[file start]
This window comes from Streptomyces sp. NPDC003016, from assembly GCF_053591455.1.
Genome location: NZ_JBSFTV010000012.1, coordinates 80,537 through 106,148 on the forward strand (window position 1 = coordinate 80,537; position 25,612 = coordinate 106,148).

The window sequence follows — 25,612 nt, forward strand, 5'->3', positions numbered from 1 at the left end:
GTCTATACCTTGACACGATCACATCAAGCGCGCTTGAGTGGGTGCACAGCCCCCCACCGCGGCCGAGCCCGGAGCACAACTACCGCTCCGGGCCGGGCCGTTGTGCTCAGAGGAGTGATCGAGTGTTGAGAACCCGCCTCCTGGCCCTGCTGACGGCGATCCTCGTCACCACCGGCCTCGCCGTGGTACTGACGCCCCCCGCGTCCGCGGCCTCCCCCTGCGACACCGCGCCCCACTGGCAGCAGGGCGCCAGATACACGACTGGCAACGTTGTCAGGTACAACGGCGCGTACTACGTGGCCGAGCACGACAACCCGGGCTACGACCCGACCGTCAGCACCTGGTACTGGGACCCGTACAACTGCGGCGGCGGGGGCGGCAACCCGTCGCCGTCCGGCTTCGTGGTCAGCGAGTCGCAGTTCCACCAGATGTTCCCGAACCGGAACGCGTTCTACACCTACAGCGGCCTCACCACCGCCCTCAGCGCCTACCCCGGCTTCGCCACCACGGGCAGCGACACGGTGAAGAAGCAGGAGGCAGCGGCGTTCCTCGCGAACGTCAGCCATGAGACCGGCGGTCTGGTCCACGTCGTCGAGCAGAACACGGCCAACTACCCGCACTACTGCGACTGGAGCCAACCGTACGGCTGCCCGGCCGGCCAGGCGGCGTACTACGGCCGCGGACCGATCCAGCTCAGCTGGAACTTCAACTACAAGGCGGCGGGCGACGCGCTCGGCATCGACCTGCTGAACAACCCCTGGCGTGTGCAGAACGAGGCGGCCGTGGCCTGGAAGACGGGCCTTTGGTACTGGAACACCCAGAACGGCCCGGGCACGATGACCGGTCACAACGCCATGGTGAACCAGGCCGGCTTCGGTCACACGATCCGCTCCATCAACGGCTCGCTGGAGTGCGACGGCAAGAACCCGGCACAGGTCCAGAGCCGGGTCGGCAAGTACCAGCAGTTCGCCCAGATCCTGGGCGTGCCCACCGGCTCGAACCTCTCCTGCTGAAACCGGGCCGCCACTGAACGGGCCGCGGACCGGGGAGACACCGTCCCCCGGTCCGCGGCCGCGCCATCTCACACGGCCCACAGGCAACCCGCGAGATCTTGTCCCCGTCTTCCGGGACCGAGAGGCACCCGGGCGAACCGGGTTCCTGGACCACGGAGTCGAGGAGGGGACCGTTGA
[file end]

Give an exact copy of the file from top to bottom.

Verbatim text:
This window comes from Streptomyces sp. NPDC003016, from assembly GCF_053591455.1.
Genome location: NZ_JBSFTV010000012.1, coordinates 80,537 through 106,148 on the forward strand (window position 1 = coordinate 80,537; position 25,612 = coordinate 106,148).

The window sequence follows — 25,612 nt, forward strand, 5'->3', positions numbered from 1 at the left end:
GTCTATACCTTGACACGATCACATCAAGCGCGCTTGAGTGGGTGCACAGCCCCCCACCGCGGCCGAGCCCGGAGCACAACTACCGCTCCGGGCCGGGCCGTTGTGCTCAGAGGAGTGATCGAGTGTTGAGAACCCGCCTCCTGGCCCTGCTGACGGCGATCCTCGTCACCACCGGCCTCGCCGTGGTACTGACGCCCCCCGCGTCCGCGGCCTCCCCCTGCGACACCGCGCCCCACTGGCAGCAGGGCGCCAGATACACGACTGGCAACGTTGTCAGGTACAACGGCGCGTACTACGTGGCCGAGCACGACAACCCGGGCTACGACCCGACCGTCAGCACCTGGTACTGGGACCCGTACAACTGCGGCGGCGGGGGCGGCAACCCGTCGCCGTCCGGCTTCGTGGTCAGCGAGTCGCAGTTCCACCAGATGTTCCCGAACCGGAACGCGTTCTACACCTACAGCGGCCTCACCACCGCCCTCAGCGCCTACCCCGGCTTCGCCACCACGGGCAGCGACACGGTGAAGAAGCAGGAGGCAGCGGCGTTCCTCGCGAACGTCAGCCATGAGACCGGCGGTCTGGTCCACGTCGTCGAGCAGAACACGGCCAACTACCCGCACTACTGCGACTGGAGCCAACCGTACGGCTGCCCGGCCGGCCAGGCGGCGTACTACGGCCGCGGACCGATCCAGCTCAGCTGGAACTTCAACTACAAGGCGGCGGGCGACGCGCTCGGCATCGACCTGCTGAACAACCCCTGGCGTGTGCAGAACGAGGCGGCCGTGGCCTGGAAGACGGGCCTTTGGTACTGGAACACCCAGAACGGCCCGGGCACGATGACCGGTCACAACGCCATGGTGAACCAGGCCGGCTTCGGTCACACGATCCGCTCCATCAACGGCTCGCTGGAGTGCGACGGCAAGAACCCGGCACAGGTCCAGAGCCGGGTCGGCAAGTACCAGCAGTTCGCCCAGATCCTGGGCGTGCCCACCGGCTCGAACCTCTCCTGCTGAAACCGGGCCGCCACTGAACGGGCCGCGGACCGGGGAGACACCGTCCCCCGGTCCGCGGCCGCGCCATCTCACACGGCCCACAGGCAACCCGCGAGATCTTGTCCCCGTCTTCCGGGACCGAGAGGCACCCGGGCGAACCGGGTTCCTGGACCACGGAGTCGAGGAGGGGACCGTTGA